Yaseen Aslam and James Farrar, the two lead claimants in the successful tribunal that fought Uber for employee rights in the UK, say the company is continuing to flout the law. After it lost a final appeal with the UK’s Supreme Court in February, Uber announced yesterday it would give its 70,000 drivers minimum wage, holiday pay, and pensions. But Aslam and Farrar say the details of Uber’s new policy mean it’s still short-changing workers.
The issue is that Uber has only committed to paying drivers at least minimum wage for the time “after accepting a trip request.” This, says Aslam and Farrar, contradicts the Supreme Court ruling, which found that working time for Uber drivers included any period when individuals were logged in to the company’s app and waiting in the right area for fares.
As the justice of the Supreme Court, Lord Leggatt, stated in a summary of the ruling: “The judgement also upholds the finding of the employment tribunal that for the purposes of the legislation, the claimants’ working time was not limited, as Uber had argued, to periods when they were actually driving passengers to their destinations. It also included any period when the driver was logged into the Uber app in the relevant territory and was ready and willing to accept trips.”
Speaking to The Verge, Aslam said the language in the Supreme Court ruling was clear, and Uber’s response showed it would continue to try to bend the law to its advantage. “It’s just a cheap PR trick,” he said of the decision. “If I’m working 10 hours, but only have passengers on board for three hours, I’m only getting paid for those three hours.”
Farrar added: “The Supreme Court was asked to decide two things: if we are workers and when we are workers. These were the decisions it had to make and Uber is in clear violation of them. We can’t accept it and we won’t accept it.”
Uber did not respond to requests for comment from The Verge.
It’s not clear how much time Uber drivers spend on average waiting for fares, and thus how much potential income has been lost through the company’s new policy. Farrar and Aslam say that drivers will lose out on 40 to 50 percent of a possible wage increase. A 2019 study by the University of California, Berkeley, found that US Uber and Lyft drivers spent roughly a third of their working day logged in to the app and waiting for fares.
Aslam said Uber’s new policy is crafted to ensure it won’t lose a key advantage versus traditional taxi firms: creating an abundance of drivers who respond quickly to customers without paying for their downtime. “It costs Uber next to nothing to operate in cities,” says Aslam. “All the liabilities — the running costs and expenses of maintaining a vehicle — are shifted over to the driver. So the more drivers they have on the platform, the better it is for them: it doesn’t cost them anything but creates more availability for customers.”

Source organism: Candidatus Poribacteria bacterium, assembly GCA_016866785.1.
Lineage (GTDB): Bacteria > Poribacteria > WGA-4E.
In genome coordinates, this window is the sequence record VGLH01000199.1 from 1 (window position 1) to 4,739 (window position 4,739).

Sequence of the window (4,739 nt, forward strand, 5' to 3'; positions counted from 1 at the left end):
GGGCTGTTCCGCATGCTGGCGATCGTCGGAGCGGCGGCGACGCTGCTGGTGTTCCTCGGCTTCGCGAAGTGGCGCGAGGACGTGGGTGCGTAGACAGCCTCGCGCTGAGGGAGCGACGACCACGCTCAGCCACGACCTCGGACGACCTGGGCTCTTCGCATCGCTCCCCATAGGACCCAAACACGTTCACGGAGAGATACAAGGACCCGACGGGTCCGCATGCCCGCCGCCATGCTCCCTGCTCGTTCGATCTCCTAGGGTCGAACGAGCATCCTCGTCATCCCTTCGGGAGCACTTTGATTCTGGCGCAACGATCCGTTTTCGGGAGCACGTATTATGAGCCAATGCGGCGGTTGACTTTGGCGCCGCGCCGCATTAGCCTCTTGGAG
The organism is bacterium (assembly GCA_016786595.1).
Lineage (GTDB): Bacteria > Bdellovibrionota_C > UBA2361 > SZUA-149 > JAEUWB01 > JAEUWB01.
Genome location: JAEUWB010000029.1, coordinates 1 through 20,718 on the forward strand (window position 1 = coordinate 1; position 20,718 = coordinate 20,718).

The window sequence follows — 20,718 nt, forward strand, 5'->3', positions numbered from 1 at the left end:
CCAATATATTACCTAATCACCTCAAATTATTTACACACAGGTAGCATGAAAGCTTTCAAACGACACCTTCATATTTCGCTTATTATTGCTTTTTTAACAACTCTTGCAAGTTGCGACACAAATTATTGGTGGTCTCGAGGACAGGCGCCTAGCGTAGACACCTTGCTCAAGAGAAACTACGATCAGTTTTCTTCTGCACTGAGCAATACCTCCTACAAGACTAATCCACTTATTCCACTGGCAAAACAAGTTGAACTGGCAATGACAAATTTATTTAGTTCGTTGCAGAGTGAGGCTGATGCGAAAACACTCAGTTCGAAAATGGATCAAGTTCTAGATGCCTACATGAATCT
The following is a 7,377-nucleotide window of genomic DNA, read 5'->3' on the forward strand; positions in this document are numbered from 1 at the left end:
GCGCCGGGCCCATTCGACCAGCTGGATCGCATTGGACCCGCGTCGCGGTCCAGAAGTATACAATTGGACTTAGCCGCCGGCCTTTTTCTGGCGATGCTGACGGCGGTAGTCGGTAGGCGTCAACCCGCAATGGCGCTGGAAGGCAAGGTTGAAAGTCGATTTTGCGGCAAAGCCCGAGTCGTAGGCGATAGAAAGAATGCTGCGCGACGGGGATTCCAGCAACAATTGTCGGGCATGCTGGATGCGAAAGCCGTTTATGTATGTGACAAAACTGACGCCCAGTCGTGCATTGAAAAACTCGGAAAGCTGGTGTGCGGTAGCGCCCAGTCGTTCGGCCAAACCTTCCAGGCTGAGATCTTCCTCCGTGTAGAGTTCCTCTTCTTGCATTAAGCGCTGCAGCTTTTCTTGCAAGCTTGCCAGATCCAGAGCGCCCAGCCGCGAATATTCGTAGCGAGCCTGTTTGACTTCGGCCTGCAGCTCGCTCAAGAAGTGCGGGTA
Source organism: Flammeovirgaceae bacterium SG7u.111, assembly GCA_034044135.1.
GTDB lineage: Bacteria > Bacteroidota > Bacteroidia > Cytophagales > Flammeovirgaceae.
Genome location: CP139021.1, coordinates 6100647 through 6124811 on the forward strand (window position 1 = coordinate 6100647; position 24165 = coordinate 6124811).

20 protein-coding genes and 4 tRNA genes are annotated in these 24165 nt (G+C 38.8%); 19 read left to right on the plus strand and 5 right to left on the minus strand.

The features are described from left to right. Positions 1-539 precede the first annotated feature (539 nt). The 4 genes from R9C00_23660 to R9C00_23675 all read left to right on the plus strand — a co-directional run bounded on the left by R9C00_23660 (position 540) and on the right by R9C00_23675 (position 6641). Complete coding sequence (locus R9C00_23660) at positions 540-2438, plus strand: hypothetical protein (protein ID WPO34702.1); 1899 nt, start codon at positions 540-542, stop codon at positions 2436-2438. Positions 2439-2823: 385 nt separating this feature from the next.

If Uber had to pay drivers for time spent waiting for requests from passengers, it would lose this advantage. It’s for reasons such as this that critics of the company say it doesn’t offer any significant technological innovations at all. It simply extracts extra value from workers by exploiting loopholes in countries’ legal systems.
What’s not clear is what happens next from a legal perspective. Aslam says it’s up to the UK government to enforce the Supreme Court ruling, but he also says London’s transport regulator, Transport for London (TfL), should take responsibility. “TfL has the power to protect workers but they don’t want to get involved,” he says. Farrar added: “It should have been government enforcing this all the way back to the original case, rather than expecting precarious workers to bring complicated litigation all the way to the Supreme Court.”
Paul Jennings, a partner at the London law firm Bates Wells, who represented Aslam and Farrar in their original employment tribunal, said that the discrepancy between Uber’s new policies and the Supreme Court ruling was clear and that the government should act.
“The idea that drivers are only working when they have a passenger in the car is not consistent with the judgement,” Jennings told The Verge. “It’s regrettable that Uber hasn’t done the right thing entirely.” He added compliance could be enforced without additional litigation, but that the latter might be necessary to “reinforce the judgement.”
Overall, Aslam and Farrar say they are pleased that Uber has been forced to change its policies but are disappointed their fight is not yet over. “We suffered financially and mentally. But we’re not delighted. What we’re getting is a bone chucked at us,” says Aslam. “It’s never going to stop, we know that. This is Uber.”
Farrar added that despite the time and resources they’d committed already, the pair was happy to keep on fighting: “Me and Yaseen, we latch on and we don’t let go.”
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